In 1613, the famous Globe Theater in London burned to the ground, leaving one of its owners, William Shakespeare (Kenneth Branagh), without a venue for his plays. Despondent, he returns to his home, in Stratford-Upon-Avon, and his wife Anne (Dame Judy Dench) and daughters in “All Is True.”
The opening title, over the blazing Globe Theater with the silhouetted figure of the Bard watching, states that, after the destruction, Shakespeare never wrote another play. There is also little information about the man after the fire. Kenneth Branagh, with writer Ben Elton, creates an imagining of that brief three years before his death in 1616 at just 52.
Kenneth Branagh has starred in and directed a number of film adaptations of Shakespeare’s plays, including “Macbeth,” “Hamlet,” “Othello” and “Henry V.” But, he has never played the Bard himself and the result in an interesting character study of a man the world knows, but knows nothing about.
If you put aside that story is about the iconic William Shakespeare, “All Is True” is about the waning years of an aging man of once-great success who has lost his inspiration and mourns for the son he lost long ago. It is also about his family – Anne and their daughters Judith (Kathryn Wilder) and Susanna (Lydia Wilson) – and a look into the customs and social mores of England circa 1600, like women being treated as objects and without rights. (Something that we are, sadly, visiting again in our country.)
This is a passion project for the director and star, Branagh, who does a fine job in envisioning Shakespeare’s last years and embodies his character. Dame Judi Dench is terrific as William’s long-enduring and loyal wife who has grown used to his absences and ways. Kathryn Wilder is notable as their second daughter and twin sister of the long dead son, Hamnet (Sam Ellis) and gives a fully-realized performance.
Branagh and his cast and crew do a solid job in creating a fictional look into the final years of the world’s greatest author. And, it feels like this is how it might have happened. I give it a B.
After the Globe Theater burned down due to a failed prop during a performance of William Shakespeare’s (Kenneth Branagh) latest work, the depressed playwright, who would never write another, retired to his home in Stratford-Upon-Avon. The family he returns to after decades spent in London isn’t entirely pleased to see him and Shakespeare spends his remaining years repairing relationships with his wife Anne (Judi Dench) and daughters Judith (Kathryn Wilder) and Susannah (Lydia Wilson) as scandal engulfs them in “All Is True.”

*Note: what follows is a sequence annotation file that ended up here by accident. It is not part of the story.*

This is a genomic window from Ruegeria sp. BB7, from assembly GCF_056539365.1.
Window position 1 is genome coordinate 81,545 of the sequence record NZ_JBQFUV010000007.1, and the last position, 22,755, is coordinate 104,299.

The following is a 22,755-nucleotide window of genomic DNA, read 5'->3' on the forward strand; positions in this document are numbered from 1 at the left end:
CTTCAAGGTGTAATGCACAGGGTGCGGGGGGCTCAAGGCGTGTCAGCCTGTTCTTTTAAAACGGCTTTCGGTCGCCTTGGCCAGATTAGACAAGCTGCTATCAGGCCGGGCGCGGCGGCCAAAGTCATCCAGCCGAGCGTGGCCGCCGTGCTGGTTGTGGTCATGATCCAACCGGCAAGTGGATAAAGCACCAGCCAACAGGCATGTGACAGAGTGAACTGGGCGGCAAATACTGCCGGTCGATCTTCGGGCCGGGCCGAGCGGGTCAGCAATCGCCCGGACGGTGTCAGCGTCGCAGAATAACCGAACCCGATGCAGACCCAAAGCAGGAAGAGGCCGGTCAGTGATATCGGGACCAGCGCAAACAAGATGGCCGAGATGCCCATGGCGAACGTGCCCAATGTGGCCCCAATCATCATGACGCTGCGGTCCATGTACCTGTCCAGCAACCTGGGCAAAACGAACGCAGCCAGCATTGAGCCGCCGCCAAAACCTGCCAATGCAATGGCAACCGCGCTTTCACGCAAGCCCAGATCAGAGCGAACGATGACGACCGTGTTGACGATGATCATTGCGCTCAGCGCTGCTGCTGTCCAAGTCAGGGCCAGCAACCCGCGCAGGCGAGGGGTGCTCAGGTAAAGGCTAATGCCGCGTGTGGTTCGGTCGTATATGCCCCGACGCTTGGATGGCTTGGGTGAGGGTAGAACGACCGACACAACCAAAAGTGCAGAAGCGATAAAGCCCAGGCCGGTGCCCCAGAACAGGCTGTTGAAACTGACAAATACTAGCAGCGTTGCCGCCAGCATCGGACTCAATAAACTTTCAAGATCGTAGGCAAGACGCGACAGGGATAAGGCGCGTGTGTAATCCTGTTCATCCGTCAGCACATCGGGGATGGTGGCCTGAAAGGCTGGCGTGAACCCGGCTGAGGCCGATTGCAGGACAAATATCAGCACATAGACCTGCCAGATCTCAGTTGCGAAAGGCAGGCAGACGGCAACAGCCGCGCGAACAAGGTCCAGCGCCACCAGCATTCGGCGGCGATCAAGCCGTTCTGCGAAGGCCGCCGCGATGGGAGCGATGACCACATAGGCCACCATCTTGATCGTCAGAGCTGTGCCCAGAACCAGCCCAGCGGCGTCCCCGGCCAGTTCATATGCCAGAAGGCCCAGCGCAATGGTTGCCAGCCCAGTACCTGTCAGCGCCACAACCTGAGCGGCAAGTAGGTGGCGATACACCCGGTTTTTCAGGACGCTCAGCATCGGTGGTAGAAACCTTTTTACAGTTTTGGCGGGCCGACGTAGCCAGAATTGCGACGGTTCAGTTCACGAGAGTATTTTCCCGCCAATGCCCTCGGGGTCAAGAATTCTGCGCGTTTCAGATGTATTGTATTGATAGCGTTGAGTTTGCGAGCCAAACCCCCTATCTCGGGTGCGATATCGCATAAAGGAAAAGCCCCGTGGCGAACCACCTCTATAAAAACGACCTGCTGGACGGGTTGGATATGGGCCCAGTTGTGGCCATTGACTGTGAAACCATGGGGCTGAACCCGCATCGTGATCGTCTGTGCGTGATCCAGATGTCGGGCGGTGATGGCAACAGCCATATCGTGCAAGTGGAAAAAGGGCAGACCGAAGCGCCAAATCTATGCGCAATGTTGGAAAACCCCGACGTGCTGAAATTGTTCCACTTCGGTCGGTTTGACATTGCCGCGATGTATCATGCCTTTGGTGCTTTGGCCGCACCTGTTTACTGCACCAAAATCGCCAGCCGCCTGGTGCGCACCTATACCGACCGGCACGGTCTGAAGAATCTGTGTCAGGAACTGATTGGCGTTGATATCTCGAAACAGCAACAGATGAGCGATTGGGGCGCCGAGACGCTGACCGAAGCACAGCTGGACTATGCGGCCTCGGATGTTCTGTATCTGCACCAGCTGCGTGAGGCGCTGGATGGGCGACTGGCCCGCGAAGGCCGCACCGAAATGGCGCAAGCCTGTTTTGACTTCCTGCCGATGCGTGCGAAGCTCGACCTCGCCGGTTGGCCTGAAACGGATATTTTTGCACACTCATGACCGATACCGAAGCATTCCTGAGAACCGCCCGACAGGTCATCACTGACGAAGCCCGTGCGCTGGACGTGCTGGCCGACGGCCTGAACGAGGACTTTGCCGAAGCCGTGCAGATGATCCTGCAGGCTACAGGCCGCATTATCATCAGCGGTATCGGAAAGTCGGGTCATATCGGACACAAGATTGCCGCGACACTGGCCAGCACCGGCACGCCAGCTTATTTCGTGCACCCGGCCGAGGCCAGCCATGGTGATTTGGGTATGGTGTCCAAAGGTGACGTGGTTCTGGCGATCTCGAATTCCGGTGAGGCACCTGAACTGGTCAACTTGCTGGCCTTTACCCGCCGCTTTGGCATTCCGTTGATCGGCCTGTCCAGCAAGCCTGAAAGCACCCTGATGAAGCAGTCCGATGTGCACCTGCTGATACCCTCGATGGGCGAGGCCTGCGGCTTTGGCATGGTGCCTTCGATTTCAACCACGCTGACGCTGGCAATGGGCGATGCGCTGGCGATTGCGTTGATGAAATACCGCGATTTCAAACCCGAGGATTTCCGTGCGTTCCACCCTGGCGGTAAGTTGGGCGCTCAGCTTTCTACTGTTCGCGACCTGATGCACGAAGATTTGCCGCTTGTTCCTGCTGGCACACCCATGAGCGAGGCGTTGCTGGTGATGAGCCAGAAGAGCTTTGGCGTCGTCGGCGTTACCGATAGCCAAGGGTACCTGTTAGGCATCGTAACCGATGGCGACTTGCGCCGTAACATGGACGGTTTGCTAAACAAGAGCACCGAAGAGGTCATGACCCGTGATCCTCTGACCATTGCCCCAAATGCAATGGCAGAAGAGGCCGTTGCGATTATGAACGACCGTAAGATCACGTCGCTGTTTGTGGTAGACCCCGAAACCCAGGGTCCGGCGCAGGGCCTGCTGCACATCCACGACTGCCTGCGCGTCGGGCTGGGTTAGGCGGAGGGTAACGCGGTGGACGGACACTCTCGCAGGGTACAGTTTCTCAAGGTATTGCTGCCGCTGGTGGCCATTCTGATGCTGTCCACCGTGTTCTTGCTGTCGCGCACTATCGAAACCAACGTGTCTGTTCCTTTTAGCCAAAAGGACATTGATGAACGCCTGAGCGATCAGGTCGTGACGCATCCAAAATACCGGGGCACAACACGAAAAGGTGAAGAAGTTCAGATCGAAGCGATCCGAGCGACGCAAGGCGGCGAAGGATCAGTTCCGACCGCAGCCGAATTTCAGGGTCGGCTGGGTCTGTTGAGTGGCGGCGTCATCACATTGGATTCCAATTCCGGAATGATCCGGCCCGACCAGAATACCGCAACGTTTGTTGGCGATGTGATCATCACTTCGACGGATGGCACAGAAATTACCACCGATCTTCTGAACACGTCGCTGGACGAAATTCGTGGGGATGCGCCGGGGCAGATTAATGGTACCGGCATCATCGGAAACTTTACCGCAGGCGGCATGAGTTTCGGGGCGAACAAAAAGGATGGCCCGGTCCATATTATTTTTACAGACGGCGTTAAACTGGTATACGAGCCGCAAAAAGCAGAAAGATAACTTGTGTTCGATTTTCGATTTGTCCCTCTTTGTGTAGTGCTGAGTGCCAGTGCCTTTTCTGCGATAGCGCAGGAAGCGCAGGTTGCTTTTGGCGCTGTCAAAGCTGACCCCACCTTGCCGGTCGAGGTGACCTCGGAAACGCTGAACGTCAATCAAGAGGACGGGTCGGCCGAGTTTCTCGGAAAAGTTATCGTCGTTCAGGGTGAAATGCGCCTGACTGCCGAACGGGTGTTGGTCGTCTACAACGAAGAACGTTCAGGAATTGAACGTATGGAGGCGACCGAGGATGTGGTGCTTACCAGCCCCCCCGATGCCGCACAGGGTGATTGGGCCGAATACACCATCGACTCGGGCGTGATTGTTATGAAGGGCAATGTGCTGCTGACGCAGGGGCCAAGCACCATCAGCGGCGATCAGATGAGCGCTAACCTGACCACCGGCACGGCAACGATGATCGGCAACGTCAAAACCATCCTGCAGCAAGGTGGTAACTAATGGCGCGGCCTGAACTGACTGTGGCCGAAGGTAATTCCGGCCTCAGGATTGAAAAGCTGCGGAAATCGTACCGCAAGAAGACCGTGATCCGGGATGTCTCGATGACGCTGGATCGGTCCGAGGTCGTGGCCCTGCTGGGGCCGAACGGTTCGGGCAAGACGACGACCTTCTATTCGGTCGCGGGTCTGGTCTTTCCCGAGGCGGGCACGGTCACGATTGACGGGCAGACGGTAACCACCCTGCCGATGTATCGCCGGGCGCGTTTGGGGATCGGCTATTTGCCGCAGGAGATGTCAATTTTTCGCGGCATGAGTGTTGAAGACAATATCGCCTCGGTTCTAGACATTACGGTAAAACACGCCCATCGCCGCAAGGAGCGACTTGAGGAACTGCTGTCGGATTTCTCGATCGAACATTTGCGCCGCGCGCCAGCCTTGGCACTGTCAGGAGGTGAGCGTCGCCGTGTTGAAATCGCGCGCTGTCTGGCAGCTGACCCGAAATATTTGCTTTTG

Kenneth Branagh’s early fame in film was due to his ability to adapt Shakespeare for the common man, the author’s original audience, so it is interesting to see him play the legend himself thirteen years after his last adaptation. Branagh instructed screenwriter Ben Elton (Britain’s Shakespeare sitcom ‘Upstart Crow’) to start with the truth and look for nuance in Shakespeare’s work and what they have come away with is a writer with keen insight into the human condition who has overlooked his own.
Shakespeare is deemed more ‘a guest’ than family and immediately shut out of his older wife’s bedroom (Anne Hathaway was 8 years older than Shakespeare. Amazingly, Branagh’s quite gotten away with casting Dench, who is 26 years his senior.) He is soon to learn that she has been deeply hurt by love sonnets clearly not written for her, a fact buzzed about in their rural town, and well aware of the irony of being the illiterate spouse of the world’s most famous author. When Will decides to construct a garden for his deceased son Hamnet, Hamnet’s twin Judith informs him that they all grieved ten years earlier, upon the boy’s death. Judith is bitter, her father’s recognition of his son’s ‘brilliance’ displaced - the boy had merely written down the words she recited. His daughter Susannah is unhappily married to John Hall (Hadley Fraser), an anti-theater Puritan, and is publically called out upon his first Sunday Church visit for sneaking into the home of another man at night. As visit from the Earl of Southampton (Ian McKellen) spurs social climbing frenzy, but it’s Will he’s come to see. But when he is revealed as the object of those sonnets, Will must face the realization that it is only his talent which is loved in return.
The film is a family drama, a historical period piece and a character study, sometimes funny, often moving. The film glories in the English countryside, production design being perhaps a bit too perfect for the period. Elton’s cast the demoralized literary icon into a swirl of scandal, bitterness and’ regret and Branagh’s characterization has allowed him to climb back out again, making peace with a family sidelined by genius.
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